Uganda Accuses Western Governments of Pushing Pro-Gay Agenda

Uganda is resisting international pro-gay propaganda by putting forward new legislation to protect its “cherished values and culture” according to Annet Anita Among, the speaker of the Ugandan parliament.

Among has pledged to the country “that a Bill will be introduced as soon as possible to deal with Homosexuality and lesbianism,” she wrote on Twitter. “We shall Jealously protect our cherished values and culture.”

“We do not appreciate the money they are bringing to destroy our culture,” said Among, a Catholic, on a video clip posted on her Twitter feed.

“We do not need their money, we need our culture,” she said, in reference to Western governments and aid agencies promoting a pro-homosexual agenda in Uganda.

The United States has played a central role in pushing a pro-gay agenda contrary to Ugandan values and in her video clip, Among challenged U.S. Ambassador in Uganda Natalie Brown by name.

Brown has publicly lamented that the LGBTQI+ community is among the populations frequently “stigmatized” across all levels of society in Uganda.

In July 2022, Brown gave an address to the LGBT advocacy group Universal Coalition of Affirming Africans Uganda, in which she spoke of “the benefits of diversity” as well as “the importance of inclusion of LGBTQI+ people in all that we do,” holding up American Pride Month as an example of positive reinforcement.

Consistent with guidance from the Biden Administration, “I flew the Rainbow Flag just under the U.S. flag at my residence and at all of the Embassy’s facilities,” Brown said. “I did this to underline our support for a community that has long been marginalized both in public and private life, deprived of its human rights, and subjected to abuse – emotional, physical, sexual, economic, and psychological.”

“Despite our best efforts to advocate for equal treatment of sexual minorities, and some notable progress in this effort, there is still much room for improvement,” she said.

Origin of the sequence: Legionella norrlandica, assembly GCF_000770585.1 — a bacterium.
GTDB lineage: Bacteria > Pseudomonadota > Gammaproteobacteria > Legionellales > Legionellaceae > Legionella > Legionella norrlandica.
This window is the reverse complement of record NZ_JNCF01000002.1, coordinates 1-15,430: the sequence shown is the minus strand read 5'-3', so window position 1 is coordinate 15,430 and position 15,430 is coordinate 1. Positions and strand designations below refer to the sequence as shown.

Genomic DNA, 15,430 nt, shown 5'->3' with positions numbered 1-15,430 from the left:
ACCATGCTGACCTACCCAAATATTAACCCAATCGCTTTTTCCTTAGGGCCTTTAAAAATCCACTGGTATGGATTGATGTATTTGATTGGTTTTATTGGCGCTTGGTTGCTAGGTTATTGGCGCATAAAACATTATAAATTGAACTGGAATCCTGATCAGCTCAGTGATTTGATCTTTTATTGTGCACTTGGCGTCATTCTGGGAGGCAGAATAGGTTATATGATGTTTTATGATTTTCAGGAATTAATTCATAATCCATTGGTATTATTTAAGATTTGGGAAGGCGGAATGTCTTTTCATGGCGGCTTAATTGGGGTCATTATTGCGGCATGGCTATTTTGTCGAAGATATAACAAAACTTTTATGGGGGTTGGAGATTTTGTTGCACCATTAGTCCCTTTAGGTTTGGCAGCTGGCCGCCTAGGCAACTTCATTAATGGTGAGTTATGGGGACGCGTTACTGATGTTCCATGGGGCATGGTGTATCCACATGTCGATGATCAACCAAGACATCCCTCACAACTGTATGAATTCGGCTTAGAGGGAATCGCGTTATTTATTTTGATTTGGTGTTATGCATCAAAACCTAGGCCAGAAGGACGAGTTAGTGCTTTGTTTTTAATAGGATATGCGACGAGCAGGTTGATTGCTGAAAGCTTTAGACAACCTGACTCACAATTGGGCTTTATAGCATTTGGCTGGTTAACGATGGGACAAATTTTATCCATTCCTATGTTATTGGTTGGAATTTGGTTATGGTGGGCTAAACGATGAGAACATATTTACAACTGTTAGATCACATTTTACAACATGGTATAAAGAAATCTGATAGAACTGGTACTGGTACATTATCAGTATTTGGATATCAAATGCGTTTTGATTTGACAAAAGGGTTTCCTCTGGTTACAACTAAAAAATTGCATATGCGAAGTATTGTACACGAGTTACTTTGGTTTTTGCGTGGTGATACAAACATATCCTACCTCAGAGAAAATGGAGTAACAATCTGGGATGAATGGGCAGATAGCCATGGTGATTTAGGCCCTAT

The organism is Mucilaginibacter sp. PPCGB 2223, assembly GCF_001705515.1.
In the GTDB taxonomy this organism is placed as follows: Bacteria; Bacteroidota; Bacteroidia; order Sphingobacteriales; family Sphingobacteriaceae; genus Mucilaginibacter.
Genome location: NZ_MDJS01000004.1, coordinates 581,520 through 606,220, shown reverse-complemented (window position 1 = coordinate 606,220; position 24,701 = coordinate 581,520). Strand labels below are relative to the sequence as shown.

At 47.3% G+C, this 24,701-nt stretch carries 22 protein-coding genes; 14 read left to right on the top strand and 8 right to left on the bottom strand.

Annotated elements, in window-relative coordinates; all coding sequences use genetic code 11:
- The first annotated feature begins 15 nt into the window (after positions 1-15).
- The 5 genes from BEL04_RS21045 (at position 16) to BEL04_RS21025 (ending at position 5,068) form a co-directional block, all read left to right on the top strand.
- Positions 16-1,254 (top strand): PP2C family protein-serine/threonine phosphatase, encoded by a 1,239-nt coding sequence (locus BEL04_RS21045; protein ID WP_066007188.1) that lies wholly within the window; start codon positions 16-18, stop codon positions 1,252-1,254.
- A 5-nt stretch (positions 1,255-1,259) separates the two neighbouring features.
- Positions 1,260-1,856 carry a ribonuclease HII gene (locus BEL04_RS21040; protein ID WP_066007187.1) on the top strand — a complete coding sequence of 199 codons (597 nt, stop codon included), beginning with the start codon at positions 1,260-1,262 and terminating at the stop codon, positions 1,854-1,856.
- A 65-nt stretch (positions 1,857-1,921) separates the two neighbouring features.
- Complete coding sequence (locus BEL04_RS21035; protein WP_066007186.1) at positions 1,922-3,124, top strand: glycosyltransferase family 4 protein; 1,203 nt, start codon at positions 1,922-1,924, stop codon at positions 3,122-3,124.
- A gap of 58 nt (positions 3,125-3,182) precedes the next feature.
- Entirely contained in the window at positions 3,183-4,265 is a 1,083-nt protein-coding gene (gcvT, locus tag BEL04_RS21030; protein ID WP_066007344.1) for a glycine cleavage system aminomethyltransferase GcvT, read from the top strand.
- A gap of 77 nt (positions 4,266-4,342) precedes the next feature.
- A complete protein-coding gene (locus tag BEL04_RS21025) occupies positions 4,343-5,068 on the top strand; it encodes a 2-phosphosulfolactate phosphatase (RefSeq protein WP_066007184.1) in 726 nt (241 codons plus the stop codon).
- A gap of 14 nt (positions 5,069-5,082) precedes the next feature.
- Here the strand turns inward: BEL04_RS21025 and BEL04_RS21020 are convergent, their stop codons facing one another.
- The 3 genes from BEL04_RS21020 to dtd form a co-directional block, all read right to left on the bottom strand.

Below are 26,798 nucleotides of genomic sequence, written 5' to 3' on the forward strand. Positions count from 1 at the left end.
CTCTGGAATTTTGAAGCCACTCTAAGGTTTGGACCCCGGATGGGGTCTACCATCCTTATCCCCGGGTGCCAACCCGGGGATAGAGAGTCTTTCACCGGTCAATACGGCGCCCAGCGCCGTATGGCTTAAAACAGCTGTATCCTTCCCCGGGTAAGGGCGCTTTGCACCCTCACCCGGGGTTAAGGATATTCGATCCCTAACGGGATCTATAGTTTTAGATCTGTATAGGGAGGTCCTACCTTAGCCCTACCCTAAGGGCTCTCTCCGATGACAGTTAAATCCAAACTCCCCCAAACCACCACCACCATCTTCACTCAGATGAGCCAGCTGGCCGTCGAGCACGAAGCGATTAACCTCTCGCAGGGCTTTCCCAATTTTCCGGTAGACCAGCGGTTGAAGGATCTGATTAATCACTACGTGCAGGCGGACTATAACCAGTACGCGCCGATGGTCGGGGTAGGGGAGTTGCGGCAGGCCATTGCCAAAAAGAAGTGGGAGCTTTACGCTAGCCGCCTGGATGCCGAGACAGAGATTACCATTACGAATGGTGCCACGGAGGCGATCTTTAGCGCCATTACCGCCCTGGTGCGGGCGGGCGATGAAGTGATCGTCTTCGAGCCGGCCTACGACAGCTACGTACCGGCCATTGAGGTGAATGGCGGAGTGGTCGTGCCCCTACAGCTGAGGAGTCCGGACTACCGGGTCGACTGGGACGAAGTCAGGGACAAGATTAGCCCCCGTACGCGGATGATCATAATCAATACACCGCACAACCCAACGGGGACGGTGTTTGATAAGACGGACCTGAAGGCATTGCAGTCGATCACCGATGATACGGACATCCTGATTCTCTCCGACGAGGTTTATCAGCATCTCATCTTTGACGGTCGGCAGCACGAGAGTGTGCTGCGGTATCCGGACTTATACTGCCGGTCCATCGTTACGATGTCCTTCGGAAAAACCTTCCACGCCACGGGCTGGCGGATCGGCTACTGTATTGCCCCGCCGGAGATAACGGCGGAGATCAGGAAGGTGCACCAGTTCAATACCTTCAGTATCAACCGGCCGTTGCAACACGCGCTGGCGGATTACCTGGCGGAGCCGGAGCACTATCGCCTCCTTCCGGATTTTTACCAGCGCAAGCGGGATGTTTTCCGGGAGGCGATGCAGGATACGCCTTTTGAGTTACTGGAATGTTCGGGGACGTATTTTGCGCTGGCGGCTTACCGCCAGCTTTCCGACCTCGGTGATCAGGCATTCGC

Each of us, “irrespective of who we love, has the right to determine our destiny and to live healthy and fulfilling lives,” she said.

“Unfortunately, when it comes to LGBTQI+ persons and their rights, our institutions can be intolerant, or even fearful, which can lead to the perpetuation and condoning of violence and hateful acts,” she said.

Many African political and religious leaders reacted strongly to efforts by the Obama administration to promote a pro-homosexual agenda in African nations. According to the New York Times, the Obama government invested more than $700 million into supporting the gay agenda globally, with more than half that money targeting sub-Saharan Africa.

Following Obama’s trip to Africa in 2015, a number of African bishops as well as other leaders accused the president of western “cultural imperialism,” and requested that the president learn to respect Africa’s values rather than imposing his own.

“In the same way that we don’t try to impose our culture on anyone, we also expect that people should respect our culture in return,” said Theresa Okafor, a Nigerian activist.

While gay rights activists complain that a new law would mean “more harassment and discrimination,” in point of fact there has never been a conviction in Uganda for consensual sodomy since the country’s independence from Britain in 1962.



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